Netherlands halts F-16 sale to US firm, will send to Ukraine instead

PARIS — The Netherlands scrapped plans to sell six F-16 fighter jets to a U.S. company and will prepare

Netherlands halts F-16 sale to US firm, will send to Ukraine instead

PARIS — The Netherlands scrapped plans to sell six F-16 fighter jets to a U.S. company and will prepare the planes for delivery to Ukraine instead, according to the Dutch Defence Ministry.

The agreement increases the number of Dutch aircraft that will be handed over to the embattled country to 24, it said.

The Dutch had been negotiating with Draken International, a Lakeland, Florida-based provider of adversarial training services to the U.S. Air Force, after a deal to sell the company 12 F-16s fell through last year. The two parties ended talks on a new agreement for six F-16s after they concluded that the sale and delivery of the aircraft won’t happen in the short term, the Netherlands said in a statement.

The Netherlands, together with Denmark, is leading a European effort to provide Ukraine with F-16 capabilities. In November it sent the first of 18 aircraft to Romania for pilot training. The planned transfer of jets will replace losses Ukraine has suffered in its war with Russia, as well as provide more powerful radar and integration with NATO-standard weapon systems.

“Ukraine’s aerial superiority is essential for countering Russian aggression,” Dutch Defence Minister Kajsa Ollongren said in a post on X Monday.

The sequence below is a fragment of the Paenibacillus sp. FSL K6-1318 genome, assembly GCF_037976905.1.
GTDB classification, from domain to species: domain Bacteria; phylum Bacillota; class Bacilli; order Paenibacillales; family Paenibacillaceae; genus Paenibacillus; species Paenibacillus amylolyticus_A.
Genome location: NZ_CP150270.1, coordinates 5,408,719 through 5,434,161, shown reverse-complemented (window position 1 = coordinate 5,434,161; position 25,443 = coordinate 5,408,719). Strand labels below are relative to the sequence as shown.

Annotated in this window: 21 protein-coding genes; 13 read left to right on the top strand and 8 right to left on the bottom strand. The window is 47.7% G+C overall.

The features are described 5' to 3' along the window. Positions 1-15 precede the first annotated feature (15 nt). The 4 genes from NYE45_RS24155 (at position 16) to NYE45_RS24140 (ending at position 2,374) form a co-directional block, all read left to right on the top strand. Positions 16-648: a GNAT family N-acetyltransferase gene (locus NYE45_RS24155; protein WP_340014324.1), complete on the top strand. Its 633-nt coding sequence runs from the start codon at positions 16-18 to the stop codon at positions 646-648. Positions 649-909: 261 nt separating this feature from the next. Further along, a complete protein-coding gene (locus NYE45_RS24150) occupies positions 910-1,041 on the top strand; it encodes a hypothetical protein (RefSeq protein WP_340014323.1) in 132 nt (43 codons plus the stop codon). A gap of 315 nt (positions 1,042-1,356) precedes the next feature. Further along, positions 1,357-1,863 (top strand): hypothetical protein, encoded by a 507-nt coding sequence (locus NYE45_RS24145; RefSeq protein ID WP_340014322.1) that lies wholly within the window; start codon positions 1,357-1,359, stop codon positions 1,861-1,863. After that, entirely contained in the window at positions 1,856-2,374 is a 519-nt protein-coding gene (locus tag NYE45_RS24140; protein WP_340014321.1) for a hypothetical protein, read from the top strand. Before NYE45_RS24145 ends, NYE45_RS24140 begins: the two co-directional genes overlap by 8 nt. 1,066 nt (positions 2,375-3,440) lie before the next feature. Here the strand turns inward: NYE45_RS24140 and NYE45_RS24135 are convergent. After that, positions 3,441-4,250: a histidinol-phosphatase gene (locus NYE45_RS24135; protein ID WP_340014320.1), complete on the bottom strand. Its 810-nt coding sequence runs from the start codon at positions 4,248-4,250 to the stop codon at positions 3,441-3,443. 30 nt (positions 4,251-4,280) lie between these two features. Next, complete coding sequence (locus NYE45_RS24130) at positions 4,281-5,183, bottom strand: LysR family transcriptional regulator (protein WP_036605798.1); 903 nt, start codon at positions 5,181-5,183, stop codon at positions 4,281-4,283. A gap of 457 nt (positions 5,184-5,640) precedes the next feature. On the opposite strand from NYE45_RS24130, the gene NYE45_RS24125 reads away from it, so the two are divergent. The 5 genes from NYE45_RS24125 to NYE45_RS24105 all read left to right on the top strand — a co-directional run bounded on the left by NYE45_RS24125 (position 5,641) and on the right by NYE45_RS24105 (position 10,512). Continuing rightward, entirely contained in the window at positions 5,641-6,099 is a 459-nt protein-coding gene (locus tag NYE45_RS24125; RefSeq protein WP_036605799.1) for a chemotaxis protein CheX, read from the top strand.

The F-16s being prepared for handover to Ukraine are still in use by the Netherlands Royal Air Force, Defence Ministry spokesman Mark van de Beek told Defense News. The 18 aircraft being provided for training will remain property of the Netherlands. Of those aircraft, five are already in Romania, with the remainder to follow by the end of June, Van de Beek said.

The Dutch had agreed in 2021 to sell 12 F-16s to Draken for training use in the U.S., with an option for another 28 aircraft. That deal fell apart following a “disagreement on the state of maintenance” of the jets at time of handover, the government reported in June.

The F-16s will help Ukraine supress Russian air defense systems and may ease the strain on the country’s own air defenses by intercepting cruise missiles, analysts say. Russia has so far enjoyed a decisive advantage in radar and air-to-air missile capabilities, and F-16s will be an upgrade from Ukraine’s older jets, according to analysts at the Atlantic Council.

The Dutch fleet that once totaled 138 F-16s received a €750 million midlife update between 1998 and 2002 that increased capabilities to equivalent of the Block 50/52 upgrade that first became operational with the U.S. Air Force in 1994. Those aircraft are equipped with the HARM radar targeting system.

The Netherlands acquired the F-35 to replace its fleet of F-16s. The Defence Ministry says it will stop operating the F-16 by October and it will no longer have capacity to maintain the remaining older jets in flying condition after September.

The Dutch government has insisted a number of conditions are met before it hands over the F-16s to Ukraine, including having airfields suitable to operate the fighter and sufficient trained personnel for maintenance.

Rudy Ruitenberg is a Europe correspondent for Defense News. He started his career at Bloomberg News and has experience reporting on technology, commodity markets and politics.

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